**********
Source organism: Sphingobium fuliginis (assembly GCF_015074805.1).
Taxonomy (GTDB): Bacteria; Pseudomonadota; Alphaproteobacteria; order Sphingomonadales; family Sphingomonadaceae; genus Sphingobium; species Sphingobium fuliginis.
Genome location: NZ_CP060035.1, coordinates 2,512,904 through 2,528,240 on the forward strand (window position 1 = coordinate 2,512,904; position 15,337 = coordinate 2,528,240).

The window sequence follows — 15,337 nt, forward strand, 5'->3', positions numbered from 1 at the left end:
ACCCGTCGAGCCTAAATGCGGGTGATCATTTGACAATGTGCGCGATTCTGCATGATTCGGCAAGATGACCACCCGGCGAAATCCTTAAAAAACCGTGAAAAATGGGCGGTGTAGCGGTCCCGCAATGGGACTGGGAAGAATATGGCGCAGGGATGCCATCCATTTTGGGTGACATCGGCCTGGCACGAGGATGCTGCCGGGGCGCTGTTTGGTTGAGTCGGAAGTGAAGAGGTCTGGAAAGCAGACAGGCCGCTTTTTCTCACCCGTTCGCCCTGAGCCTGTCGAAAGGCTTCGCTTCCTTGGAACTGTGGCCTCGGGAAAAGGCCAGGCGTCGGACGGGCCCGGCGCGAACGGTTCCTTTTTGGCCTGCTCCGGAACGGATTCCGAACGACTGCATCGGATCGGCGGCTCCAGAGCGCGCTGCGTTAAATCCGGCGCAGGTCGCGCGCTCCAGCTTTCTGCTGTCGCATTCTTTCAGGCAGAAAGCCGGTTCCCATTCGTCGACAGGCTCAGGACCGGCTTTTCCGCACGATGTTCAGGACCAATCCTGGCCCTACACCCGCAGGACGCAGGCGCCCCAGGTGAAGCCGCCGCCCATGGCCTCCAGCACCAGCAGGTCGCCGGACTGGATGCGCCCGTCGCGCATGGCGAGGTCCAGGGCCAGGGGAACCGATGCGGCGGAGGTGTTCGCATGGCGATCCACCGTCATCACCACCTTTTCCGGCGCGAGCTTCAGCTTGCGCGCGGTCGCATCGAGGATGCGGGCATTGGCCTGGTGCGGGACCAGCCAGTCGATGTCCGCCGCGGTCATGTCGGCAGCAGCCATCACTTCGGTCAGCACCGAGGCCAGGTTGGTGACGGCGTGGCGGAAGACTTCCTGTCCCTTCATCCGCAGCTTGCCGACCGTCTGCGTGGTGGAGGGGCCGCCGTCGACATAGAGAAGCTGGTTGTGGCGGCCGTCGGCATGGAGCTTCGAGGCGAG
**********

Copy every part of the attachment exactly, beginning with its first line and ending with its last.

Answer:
Source organism: Sphingobium fuliginis (assembly GCF_015074805.1).
Taxonomy (GTDB): Bacteria; Pseudomonadota; Alphaproteobacteria; order Sphingomonadales; family Sphingomonadaceae; genus Sphingobium; species Sphingobium fuliginis.
Genome location: NZ_CP060035.1, coordinates 2,512,904 through 2,528,240 on the forward strand (window position 1 = coordinate 2,512,904; position 15,337 = coordinate 2,528,240).

The window sequence follows — 15,337 nt, forward strand, 5'->3', positions numbered from 1 at the left end:
ACCCGTCGAGCCTAAATGCGGGTGATCATTTGACAATGTGCGCGATTCTGCATGATTCGGCAAGATGACCACCCGGCGAAATCCTTAAAAAACCGTGAAAAATGGGCGGTGTAGCGGTCCCGCAATGGGACTGGGAAGAATATGGCGCAGGGATGCCATCCATTTTGGGTGACATCGGCCTGGCACGAGGATGCTGCCGGGGCGCTGTTTGGTTGAGTCGGAAGTGAAGAGGTCTGGAAAGCAGACAGGCCGCTTTTTCTCACCCGTTCGCCCTGAGCCTGTCGAAAGGCTTCGCTTCCTTGGAACTGTGGCCTCGGGAAAAGGCCAGGCGTCGGACGGGCCCGGCGCGAACGGTTCCTTTTTGGCCTGCTCCGGAACGGATTCCGAACGACTGCATCGGATCGGCGGCTCCAGAGCGCGCTGCGTTAAATCCGGCGCAGGTCGCGCGCTCCAGCTTTCTGCTGTCGCATTCTTTCAGGCAGAAAGCCGGTTCCCATTCGTCGACAGGCTCAGGACCGGCTTTTCCGCACGATGTTCAGGACCAATCCTGGCCCTACACCCGCAGGACGCAGGCGCCCCAGGTGAAGCCGCCGCCCATGGCCTCCAGCACCAGCAGGTCGCCGGACTGGATGCGCCCGTCGCGCATGGCGAGGTCCAGGGCCAGGGGAACCGATGCGGCGGAGGTGTTCGCATGGCGATCCACCGTCATCACCACCTTTTCCGGCGCGAGCTTCAGCTTGCGCGCGGTCGCATCGAGGATGCGGGCATTGGCCTGGTGCGGGACCAGCCAGTCGATGTCCGCCGCGGTCATGTCGGCAGCAGCCATCACTTCGGTCAGCACCGAGGCCAGGTTGGTGACGGCGTGGCGGAAGACTTCCTGTCCCTTCATCCGCAGCTTGCCGACCGTCTGCGTGGTGGAGGGGCCGCCGTCGACATAGAGAAGCTGGTTGTGGCGGCCGTCGGCATGGAGCTTCGAGGCGAG